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20050681 Bulk Solids Handling

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P1: SFK/RPW P2: SFK/RPW QC: SFK/RPW T1: SFKBLUK141-McGlinchey.cls December 21, 2007 21:32Bulk Solids HandlingiBulk Solids Handling: Equipment Selection and Operation Edited by Don McGlinchey 2008 Blackwell Publishing Ltd. ISBN: 978-1-405-15825-1P1: SFK/RPW P2: SFK/RPW QC: SFK/RPW T1: SFKBLUK141-McGlinchey.cls December 21, 2007 21:32Bulk Solids HandlingEquipment Selection and OperationEdited byDon McGlincheyReaderCentre for Industrial Bulk Solids HandlingGlasgow Caledonian UniversityUKiiiP1: SFK/RPW P2: SFK/RPW QC: SFK/RPW T1: SFKBLUK141-McGlinchey.cls December 21, 2007 21:32c 2008 by Blackwell Publishing LtdBlackwell Publishing editorial ofces:Blackwell Publishing Ltd, 9600 Garsington Road, Oxford OX4 2DQ, UKTel: +44 (0)1865 776868Blackwell Publishing Professional, 2121 State Avenue, Ames, Iowa 50014-8300, USATel: +1 515 292 0140Blackwell Publishing Asia Pty Ltd, 550 Swanston Street, Carlton, Victoria 3053, AustraliaTel: +61 (0)3 8359 1011The right of the Author to be identied as the Author of this Work has been asserted in accordance with theCopyright, Designs and Patents Act 1988.All rights reserved. No part of this publication may be reproduced, stored in a retrieval system, or transmitted, inany form or by any means, electronic, mechanical, photocopying, recording or otherwise, except as permitted bythe UK Copyright, Designs and Patents Act 1988, without the prior permission of the publisher.Designations used by companies to distinguish their products are often claimed as trademarks. All brand namesand product names used in this book are trade names, service marks, trademarks or registered trademarks of theirrespective owners. The publisher is not associated with any product or vendor mentioned in this book.This publication is designed to provide accurate and authoritative information in regard to the subject mattercovered. It is sold on the understanding that the publisher is not engaged in rendering professional services. Ifprofessional advice or other expert assistance is required, the services of a competent professional should besought.First published 2008 by Blackwell Publishing LtdISBN: 978-1-4051-5825-1Library of Congress Cataloging-in-Publication DataBulk solids handling : equipment selection and operation / edited by Don McGlinchey. 1st ed.p. cm.Includes bibliographical references and index.ISBN-13: 978-1-4051-5825-1 (hardback : alk. paper)ISBN-10: 1-4051-5825-5 (hardback : alk. paper) 1. Bulk solids handlingEquipment and supplies.I. McGlinchey, Don.TS180.8.B8B853 2008621.8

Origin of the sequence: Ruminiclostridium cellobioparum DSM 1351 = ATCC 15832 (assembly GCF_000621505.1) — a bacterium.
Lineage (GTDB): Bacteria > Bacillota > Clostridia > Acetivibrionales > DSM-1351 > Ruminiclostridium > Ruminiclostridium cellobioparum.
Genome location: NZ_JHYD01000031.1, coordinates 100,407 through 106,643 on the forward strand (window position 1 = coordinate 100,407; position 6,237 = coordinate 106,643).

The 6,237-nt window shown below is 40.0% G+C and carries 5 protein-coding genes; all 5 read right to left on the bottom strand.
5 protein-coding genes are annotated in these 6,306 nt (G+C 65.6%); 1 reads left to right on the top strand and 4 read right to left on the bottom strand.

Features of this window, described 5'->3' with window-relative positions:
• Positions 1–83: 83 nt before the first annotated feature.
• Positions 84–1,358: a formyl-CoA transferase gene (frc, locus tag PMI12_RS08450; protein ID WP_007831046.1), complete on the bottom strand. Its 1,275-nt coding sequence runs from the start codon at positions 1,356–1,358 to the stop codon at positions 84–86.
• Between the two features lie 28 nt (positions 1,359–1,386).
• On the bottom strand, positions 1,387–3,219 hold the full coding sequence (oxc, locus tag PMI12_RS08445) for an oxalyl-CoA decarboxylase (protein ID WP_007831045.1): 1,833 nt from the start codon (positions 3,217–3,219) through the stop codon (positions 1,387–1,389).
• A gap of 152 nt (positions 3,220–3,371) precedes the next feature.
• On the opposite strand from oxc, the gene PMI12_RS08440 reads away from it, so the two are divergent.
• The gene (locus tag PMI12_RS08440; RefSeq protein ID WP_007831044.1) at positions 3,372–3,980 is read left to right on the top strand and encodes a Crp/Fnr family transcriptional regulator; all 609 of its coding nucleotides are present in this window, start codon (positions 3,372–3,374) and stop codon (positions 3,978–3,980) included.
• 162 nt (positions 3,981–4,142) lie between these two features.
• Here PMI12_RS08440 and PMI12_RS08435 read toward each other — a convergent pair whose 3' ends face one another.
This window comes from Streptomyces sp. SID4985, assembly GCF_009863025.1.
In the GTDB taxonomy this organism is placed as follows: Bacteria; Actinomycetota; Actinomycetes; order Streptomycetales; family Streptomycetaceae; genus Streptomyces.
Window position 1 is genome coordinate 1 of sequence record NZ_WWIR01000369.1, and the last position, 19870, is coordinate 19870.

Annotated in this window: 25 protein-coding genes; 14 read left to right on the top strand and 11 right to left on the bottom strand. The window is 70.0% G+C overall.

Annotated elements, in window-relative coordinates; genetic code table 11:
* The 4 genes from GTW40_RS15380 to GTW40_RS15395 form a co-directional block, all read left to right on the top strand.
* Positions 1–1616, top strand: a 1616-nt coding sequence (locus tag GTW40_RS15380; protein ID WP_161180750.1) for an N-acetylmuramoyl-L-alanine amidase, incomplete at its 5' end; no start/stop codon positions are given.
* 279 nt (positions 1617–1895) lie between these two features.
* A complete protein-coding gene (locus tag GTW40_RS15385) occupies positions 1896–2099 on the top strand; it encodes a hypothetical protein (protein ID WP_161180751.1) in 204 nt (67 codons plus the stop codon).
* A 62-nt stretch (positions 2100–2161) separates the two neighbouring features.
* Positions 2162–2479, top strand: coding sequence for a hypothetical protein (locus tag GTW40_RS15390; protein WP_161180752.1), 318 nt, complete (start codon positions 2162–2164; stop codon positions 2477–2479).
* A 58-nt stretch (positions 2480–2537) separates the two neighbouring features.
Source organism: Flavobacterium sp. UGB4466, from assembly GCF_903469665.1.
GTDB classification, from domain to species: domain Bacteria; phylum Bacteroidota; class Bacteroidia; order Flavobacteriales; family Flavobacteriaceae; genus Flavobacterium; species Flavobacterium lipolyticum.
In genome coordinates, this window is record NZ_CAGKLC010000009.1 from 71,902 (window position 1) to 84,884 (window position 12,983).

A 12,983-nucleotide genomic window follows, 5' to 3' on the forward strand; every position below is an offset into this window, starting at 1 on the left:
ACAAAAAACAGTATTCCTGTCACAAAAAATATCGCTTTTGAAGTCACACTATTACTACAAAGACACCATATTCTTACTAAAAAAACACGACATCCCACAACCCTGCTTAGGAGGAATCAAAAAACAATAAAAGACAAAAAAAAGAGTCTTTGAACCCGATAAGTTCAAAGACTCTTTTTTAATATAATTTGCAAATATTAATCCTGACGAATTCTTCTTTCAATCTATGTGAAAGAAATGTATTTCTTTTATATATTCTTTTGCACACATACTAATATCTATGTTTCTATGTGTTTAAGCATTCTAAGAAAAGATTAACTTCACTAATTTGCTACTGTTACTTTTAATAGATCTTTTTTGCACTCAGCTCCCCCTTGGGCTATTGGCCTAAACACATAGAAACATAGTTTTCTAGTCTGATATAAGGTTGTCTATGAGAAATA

6dc22A catalogue record for this title is available from the British LibrarySet in 10/12 pt Times by Aptara Inc., New Delhi, IndiaPrinted and bound in Singapore by C.O.S. Printers Pte LtdThe publishers policy is to use permanent paper from mills that operate a sustainable forestry policy, and whichhas been manufactured from pulp processed using acid-free and elementary chlorine-free practices. Furthermore,the publisher ensures that the text paper and cover board used have met acceptable environmental accreditationstandards.For further information on Blackwell Publishing, visit our website:www.blackwellpublishing.comivP1: SFK/RPW P2: SFK/RPW QC: SFK/RPW T1: SFKBLUK141-McGlinchey.cls December 21, 2007 21:32ContentsContributors xiAims and Scope xiiAcknowledgements xiii1 Bulk powder properties: instrumentation and techniques 1NAYLAND STANLEY-WOOD1.1 Introduction 11.1.1 Density 31.1.2 Particleparticle bonding 31.1.3 Particle packing 31.1.4 Flowability 31.1.5 Variables contributing to bulk powder properties 31.2 Particle and powder densities 51.3 Determination and protocol for bulk density 81.3.1 Aerated bulk density 81.3.2 Poured bulk density 101.3.3 Tap density 101.3.4 Fluidised bulk density 111.3.5 Compressed and compact bulk density 111.4 Flow properties from powder bulk densities 111.4.1 Hausner ratio 111.4.2 Carrs percentage compressibility frombulk densities 131.4.3 Compacted bulk density 151.4.4 Ergun particle density 161.4.5 Application of the Hausner ratio to uidisedpowder systems 201.4.6 Floodability 201.4.7 Flowability 221.4.8 Dispersibility or dustiness 231.4.9 Permeability 241.4.10 Wall friction tester 251.5 Powder angles 271.5.1 Poured and drained angles 271.5.2 Static angle of repose of a heap 271.5.3 Angle of fall 291.5.4 Angle of difference 291.5.5 Dynamic angle of repose 29vP1: SFK/RPW P2: SFK/RPW QC: SFK/RPW T1: SFKBLUK141-McGlinchey.cls December 21, 2007 21:32vi CONTENTS1.6 Bulk powder ow properties from internal anglesand shear 301.6.1 Failure properties 301.6.2 Flowability and failure 311.6.3 Failure function from shear tests 341.6.4 Jenike effective angle of internal friction 361.7 Instrumentation for the measurement of tensile strengthand cohesion 371.7.1 Cohesiveness and tensile strength 371.7.2 Split cell and lifting lid (vertical shear) instrumentsfor tensile strength and cohesiveness 381.7.3 Direct measurement of cohesion 411.7.4 Uniaxial compression 441.8 Bulk power correlations 531.8.1 Relationships between cohesion and tensilestrength 541.8.2 The inuence of particle characteristics on bulkpowder properties 571.8.3 Overview of the instrumentation and techniquesavailable for the determination of bulkpowder properties 59References 622 Hopper/bin design 68JOHN W. CARSON2.1 Fundamentals 682.2 Flow patterns 692.3 Arching 742.4 Ratholing 762.5 Flow rate 762.6 Segregation 782.6.1 Sifting 782.6.2 Dusting (particle entrainment) 792.6.3 Fluidisation (air entrainment) 792.7 Importance of outlet and outlet region 792.8 Aerated versus non-aerated 822.9 Selection criteria 822.9.1 How to set bin size 822.9.2 Flow pattern selection 852.9.3 Inlets and outlets 852.9.4 Inserts 892.9.5 Cylinder geometry 912.9.6 Materials of construction 922.9.7 Type of feeder and valve 932.9.8 Safety and environmental considerations 93P1: SFK/RPW P2: SFK/RPW QC: SFK/RPW T1: SFKBLUK141-McGlinchey.cls December 21, 2007 21:32CONTENTS vii2.10 Operational aspects 932.10.1 No ow or erratic ow 942.10.2 Flow rate problems 942.10.3 Particle segregation 942.10.4 Excess stagnant material 952.10.5 Structural concerns 952.10.6 Process problems 972.10.7 Abrasive wear and attrition 972.10.8 Feeder problems 98References 983 Silo and hopper design for strength 99J. MICHAEL ROTTER3.1 Introduction 993.2 Why pressures in silos matter 993.2.1 General 993.2.2 Classications of silos 1013.2.3 Metal and concrete silos 1023.3 Pressures in silos: basic theory 1033.3.1 Early studies 1033.3.2 Janssen silo pressure theory for vertical walls 1033.3.3 The lateral pressure ratio K 1063.3.4 Pressures in hoppers 1073.3.5 Simple structural concepts for cylinders 1103.3.6 Variability of the properties of stored solids 1133.4 Pressure changes during discharge of solids (emptying) 1143.4.1 First discoveries and explanations 1143.4.2 A better understanding 1163.4.3 Pressure observations during emptying 1173.4.4 The importance of ow patterns duringdischarge 1223.4.5 Eccentric discharge and its consequences 1243.5 Structural damage and its causes 1253.5.1 Introduction 1253.5.2 Steel and aluminium silos 1253.5.3 Concrete silos 1293.6 Design situations 1313.7 Concluding remarks 132Acknowledgements 132References 1324 Pneumatic conveying 135DAVID MILLS AND MARK JONES4.1 Introduction 1354.1.1 System exibility 135P1: SFK/RPW P2: SFK/RPW QC: SFK/RPW T1: SFKBLUK141-McGlinchey.cls December 21, 2007 21:32viii CONTENTS4.1.2 Industries and materials 1364.1.3 Modes of conveying 1364.2 Conveying system types 1374.2.1 Open systems 1384.2.2 Positive pressure systems 1384.2.3 Negative pressure (vacuum) systems 1384.2.4 Staged systems 1404.2.5 Shared negative and positive pressure systems 1404.2.6 Dual vacuum and positive pressure systems 1414.2.7 Batch conveying systems 1414.2.8 Mobile systems 1444.2.9 Closed systems 1454.2.10 Innovatory systems 1464.3 System components 1484.3.1 Pipeline feeding devices 1494.3.2 Gassolid separation 1574.3.3 Air supply 1594.3.4 Air compression effects 1624.3.5 Power requirements 1634.3.6 Pipelines and valves 1644.4 Conveying capability 1704.4.1 Pipeline bore 1714.4.2 Conveying distance 1714.4.3 Pressure 1714.4.4 Conveying air velocity 1714.4.5 Particle velocity 1724.4.6 Material properties 1724.4.7 Dense phase conveying 1724.4.8 Sliding bed ow 1734.4.9 Plug ow 1754.4.10 Dilute phase conveying 1764.5 Conveying system design 1784.5.1 Conveying air velocity 1794.5.2 Compressor specication 1804.5.3 Solids loading ratio 1804.5.4 The air only datum 1814.5.5 Acceleration pressure drop 1824.5.6 Scaling parameters 1824.5.7 Scaling model 1834.5.8 Scaling procedure 1864.6 Troubleshooting 1874.6.1 Material ow rate problems 1874.6.2 Pipeline blockage 1874.6.3 Conveying limits 1884.6.4 Air leakage 190P1: SFK/RPW P2: SFK/RPW QC: SFK/RPW T1: SFKBLUK141-McGlinchey.cls December 21, 2007 21:32CONTENTS ix4.6.5 Performance monitoring 1914.6.6 System optimising 1924.6.7 Erosive wear 1934.6.8 Particle degradation 195References 196Nomenclature 1965 Screw conveyors 197LYN BATES5.1 Introduction 1975.2 Classes of screw equipment 1995.3 Standard screw conveyor features 2015.4 The many operating benets of screw conveyors 2035.5 General limitations of screw conveyors 2045.6 Screw conveyor capacity 2055.6.1 The effect of machine inclination 206